3rd Century Crisis Essay
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Was there a crisis in the third century and did Diocletian solve it?
The mid-third century was by any standard a turbulent period in Roman history. From the murder of Alexander Severus in 235 to the accession of Diocletian in 284, turnover of emperors was rapid, the empire was in an almost constant state of warfare and an economic regression apparently took place. All of this has contributed to a perception of the period as an 'age of anarchy'. These problems were not, however, necessarily tantamount to a 'crisis'. The problem with the word is that it implies that the period can be thought of as a definable and distinct phase, and thus that the situation in the midthird century was markedly different from what had come before - that is, that the problems were not only exceptional but came about suddenly - and also that the situation changed radically and rapidly when the period supposedly came to an end with the accession of Diocletian - in other words, that he somehow 'solved' it. Hindsight, problematic sources and perhaps also the latent desire of historians to come up with punchy chapter headings, may, in short, have conspired to exaggerate the importance and difference of this half-century. So, we now need to grapple with two highly intertwined questions: firstly, how severe was the crisis in absolute terms: was the empire really brought to its knees by political, military and economic disaster?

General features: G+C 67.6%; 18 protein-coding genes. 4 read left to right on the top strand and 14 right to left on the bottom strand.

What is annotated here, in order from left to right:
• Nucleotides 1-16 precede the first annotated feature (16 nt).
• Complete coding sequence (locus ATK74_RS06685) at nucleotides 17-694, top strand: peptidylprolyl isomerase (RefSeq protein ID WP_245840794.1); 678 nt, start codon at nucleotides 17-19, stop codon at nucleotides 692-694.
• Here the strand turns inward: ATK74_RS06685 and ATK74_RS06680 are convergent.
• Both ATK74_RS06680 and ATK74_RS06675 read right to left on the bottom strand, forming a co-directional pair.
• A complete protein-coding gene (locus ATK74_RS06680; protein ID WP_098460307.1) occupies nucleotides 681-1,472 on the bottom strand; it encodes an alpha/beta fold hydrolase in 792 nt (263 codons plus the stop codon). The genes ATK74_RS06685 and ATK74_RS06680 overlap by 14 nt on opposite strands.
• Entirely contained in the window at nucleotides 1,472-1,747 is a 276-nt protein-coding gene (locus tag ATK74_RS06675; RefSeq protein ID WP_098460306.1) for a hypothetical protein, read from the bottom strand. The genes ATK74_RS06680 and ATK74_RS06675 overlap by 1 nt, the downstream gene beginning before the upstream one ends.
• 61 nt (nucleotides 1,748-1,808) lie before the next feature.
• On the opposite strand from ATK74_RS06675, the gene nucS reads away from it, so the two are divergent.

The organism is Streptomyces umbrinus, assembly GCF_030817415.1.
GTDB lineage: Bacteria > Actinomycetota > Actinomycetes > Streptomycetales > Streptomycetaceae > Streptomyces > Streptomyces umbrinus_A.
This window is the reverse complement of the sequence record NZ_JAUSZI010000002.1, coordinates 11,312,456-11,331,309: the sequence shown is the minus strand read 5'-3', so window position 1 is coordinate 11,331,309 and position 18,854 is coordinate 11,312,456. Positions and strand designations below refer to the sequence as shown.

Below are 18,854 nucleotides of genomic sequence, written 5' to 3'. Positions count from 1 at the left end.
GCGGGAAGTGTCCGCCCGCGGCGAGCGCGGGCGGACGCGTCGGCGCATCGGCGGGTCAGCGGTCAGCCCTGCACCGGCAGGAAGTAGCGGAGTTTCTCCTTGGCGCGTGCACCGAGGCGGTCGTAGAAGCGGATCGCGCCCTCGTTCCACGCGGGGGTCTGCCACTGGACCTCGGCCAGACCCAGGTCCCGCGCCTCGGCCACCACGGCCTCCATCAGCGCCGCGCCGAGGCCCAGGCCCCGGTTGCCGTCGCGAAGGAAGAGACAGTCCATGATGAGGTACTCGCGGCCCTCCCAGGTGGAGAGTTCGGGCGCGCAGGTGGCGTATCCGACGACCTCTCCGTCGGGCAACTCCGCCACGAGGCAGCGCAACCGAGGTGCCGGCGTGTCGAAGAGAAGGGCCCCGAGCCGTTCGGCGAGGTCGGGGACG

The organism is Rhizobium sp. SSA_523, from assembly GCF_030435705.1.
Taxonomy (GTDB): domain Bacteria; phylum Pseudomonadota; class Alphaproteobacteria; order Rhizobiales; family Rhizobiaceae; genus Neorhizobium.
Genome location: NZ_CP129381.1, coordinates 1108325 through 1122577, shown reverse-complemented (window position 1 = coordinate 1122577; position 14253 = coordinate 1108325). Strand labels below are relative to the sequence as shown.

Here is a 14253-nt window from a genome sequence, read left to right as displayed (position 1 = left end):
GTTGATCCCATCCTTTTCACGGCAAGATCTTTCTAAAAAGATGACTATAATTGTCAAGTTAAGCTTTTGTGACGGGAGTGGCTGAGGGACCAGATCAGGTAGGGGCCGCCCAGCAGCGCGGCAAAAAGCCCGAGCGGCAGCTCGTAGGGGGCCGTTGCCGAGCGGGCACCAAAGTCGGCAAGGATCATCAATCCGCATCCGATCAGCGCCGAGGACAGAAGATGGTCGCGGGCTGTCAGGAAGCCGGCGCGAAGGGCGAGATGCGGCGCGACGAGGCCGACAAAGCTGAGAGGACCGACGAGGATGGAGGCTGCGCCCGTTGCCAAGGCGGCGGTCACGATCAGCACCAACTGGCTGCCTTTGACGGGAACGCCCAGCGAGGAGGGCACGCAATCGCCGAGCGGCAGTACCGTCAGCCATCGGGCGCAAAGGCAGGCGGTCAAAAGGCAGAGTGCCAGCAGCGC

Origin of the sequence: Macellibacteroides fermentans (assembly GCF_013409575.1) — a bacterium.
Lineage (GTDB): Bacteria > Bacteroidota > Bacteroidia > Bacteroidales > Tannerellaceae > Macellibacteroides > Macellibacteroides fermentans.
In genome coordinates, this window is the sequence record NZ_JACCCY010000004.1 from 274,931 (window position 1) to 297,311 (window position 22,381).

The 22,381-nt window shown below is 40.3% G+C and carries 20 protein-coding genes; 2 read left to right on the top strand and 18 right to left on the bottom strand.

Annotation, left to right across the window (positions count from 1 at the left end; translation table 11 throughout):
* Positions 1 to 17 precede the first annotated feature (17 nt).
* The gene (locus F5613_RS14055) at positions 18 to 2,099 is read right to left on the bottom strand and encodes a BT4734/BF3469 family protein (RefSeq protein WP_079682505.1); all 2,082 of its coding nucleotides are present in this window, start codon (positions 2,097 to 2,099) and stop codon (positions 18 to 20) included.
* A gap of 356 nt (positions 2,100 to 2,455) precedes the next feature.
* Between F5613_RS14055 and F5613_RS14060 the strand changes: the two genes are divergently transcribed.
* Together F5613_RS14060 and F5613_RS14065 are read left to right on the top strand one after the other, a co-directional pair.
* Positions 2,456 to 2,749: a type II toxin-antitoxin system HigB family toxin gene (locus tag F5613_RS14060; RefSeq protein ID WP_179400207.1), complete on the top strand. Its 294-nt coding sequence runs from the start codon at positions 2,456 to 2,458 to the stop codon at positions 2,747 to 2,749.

Secondly, how much continuity can we detect with the preceding and following periods: did 235 mark the point at which a dramatic breakdown of control took place, to be rectified by Diocletian's reforms fifty years later, or is the period as a whole better seen as one in which the empire underwent a gradual evolution from one system of government to another? Since it is plain that the fortunes of the empire did improve under Diocletian and the tetrarchs, a conclusion that the third century 'crisis' was severe will allow us to credit Diocletian with solving it, whereas the opposite conclusion will force a re-evaluation of his reforms. Conversely, if we conclude that those reforms were not all that drastic or effective, this will support the conclusion that the 'crisis' they supposedly put paid to cannot have been quite as dismal a period for the empire as some historians have claimed. Our sources present us with a considerable problem. There is a striking lack of surviving literary, documentary and archaeological evidence for the period of 'crisis'. Historiography has therefore been reliant on later material that is at best unreliable and at worst misleading: fourth-century histories are brief and bare, while the only continuous account of the period, the Historia Augusta, has been roundly criticised by modern historians for its fanciful and trivializing take on the reigns of the emperors in the later part of the period, for which it is the only narrative source. Indeed, the contemporary historian Ammianus Marcellinus noted the taste for frivolous and fictitious biographies with disdain. While we are better served from the reign of Diocletian onwards, the sources of the late third and early fourth century present their own problems: broadly, this is that writers of this age tended to write with an ideological agenda, either Christian or pagan. For the reign of Diocletian we are thus reliant to an extent on the history of Lactantius, the title of which - On the deaths of the persecutors - speaks volumes in itself. Written as an attack on the pagan predecessors of Constantine, Lactantius' work portrays Diocletian as a tyrannical oppressor of the Christian faith, and as such is a highly unreliable witness to his secular policies. Constantine's reign, meanwhile, is skewed in the opposite direction by our reliance on pro-Christian sources: Eusebius portrays the emperor as a perfect Christian ruler in his Life. Cameron makes the point that the contrast between the secular policies of
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